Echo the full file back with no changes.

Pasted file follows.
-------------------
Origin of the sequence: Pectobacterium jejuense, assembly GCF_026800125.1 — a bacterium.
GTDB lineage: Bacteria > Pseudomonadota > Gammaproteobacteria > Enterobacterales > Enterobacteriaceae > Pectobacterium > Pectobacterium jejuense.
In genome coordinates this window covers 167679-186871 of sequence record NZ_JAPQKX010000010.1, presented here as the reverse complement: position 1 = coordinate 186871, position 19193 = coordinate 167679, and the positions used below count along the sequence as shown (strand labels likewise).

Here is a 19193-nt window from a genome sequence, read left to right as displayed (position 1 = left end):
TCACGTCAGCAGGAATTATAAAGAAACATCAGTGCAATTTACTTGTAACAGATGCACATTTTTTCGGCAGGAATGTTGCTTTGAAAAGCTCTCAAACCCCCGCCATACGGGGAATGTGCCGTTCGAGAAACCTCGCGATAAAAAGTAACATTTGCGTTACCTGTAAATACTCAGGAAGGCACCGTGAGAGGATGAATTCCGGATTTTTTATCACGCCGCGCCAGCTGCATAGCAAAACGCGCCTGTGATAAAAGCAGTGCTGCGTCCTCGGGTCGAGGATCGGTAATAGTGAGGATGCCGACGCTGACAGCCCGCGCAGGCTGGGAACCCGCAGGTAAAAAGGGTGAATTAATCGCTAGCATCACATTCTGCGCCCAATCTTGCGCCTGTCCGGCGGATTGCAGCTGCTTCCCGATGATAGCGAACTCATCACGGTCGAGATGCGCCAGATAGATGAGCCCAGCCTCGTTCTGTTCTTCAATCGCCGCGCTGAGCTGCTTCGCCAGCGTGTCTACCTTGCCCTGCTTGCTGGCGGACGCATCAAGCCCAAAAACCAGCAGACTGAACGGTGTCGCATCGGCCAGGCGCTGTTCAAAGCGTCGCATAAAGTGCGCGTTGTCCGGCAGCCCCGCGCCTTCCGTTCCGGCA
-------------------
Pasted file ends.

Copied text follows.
Origin of the sequence: Pectobacterium jejuense, assembly GCF_026800125.1 — a bacterium.
GTDB lineage: Bacteria > Pseudomonadota > Gammaproteobacteria > Enterobacterales > Enterobacteriaceae > Pectobacterium > Pectobacterium jejuense.
In genome coordinates this window covers 167679-186871 of sequence record NZ_JAPQKX010000010.1, presented here as the reverse complement: position 1 = coordinate 186871, position 19193 = coordinate 167679, and the positions used below count along the sequence as shown (strand labels likewise).

Here is a 19193-nt window from a genome sequence, read left to right as displayed (position 1 = left end):
TCACGTCAGCAGGAATTATAAAGAAACATCAGTGCAATTTACTTGTAACAGATGCACATTTTTTCGGCAGGAATGTTGCTTTGAAAAGCTCTCAAACCCCCGCCATACGGGGAATGTGCCGTTCGAGAAACCTCGCGATAAAAAGTAACATTTGCGTTACCTGTAAATACTCAGGAAGGCACCGTGAGAGGATGAATTCCGGATTTTTTATCACGCCGCGCCAGCTGCATAGCAAAACGCGCCTGTGATAAAAGCAGTGCTGCGTCCTCGGGTCGAGGATCGGTAATAGTGAGGATGCCGACGCTGACAGCCCGCGCAGGCTGGGAACCCGCAGGTAAAAAGGGTGAATTAATCGCTAGCATCACATTCTGCGCCCAATCTTGCGCCTGTCCGGCGGATTGCAGCTGCTTCCCGATGATAGCGAACTCATCACGGTCGAGATGCGCCAGATAGATGAGCCCAGCCTCGTTCTGTTCTTCAATCGCCGCGCTGAGCTGCTTCGCCAGCGTGTCTACCTTGCCCTGCTTGCTGGCGGACGCATCAAGCCCAAAAACCAGCAGACTGAACGGTGTCGCATCGGCCAGGCGCTGTTCAAAGCGTCGCATAAAGTGCGCGTTGTCCGGCAGCCCCGCGCCTTCCGTTCCGGCA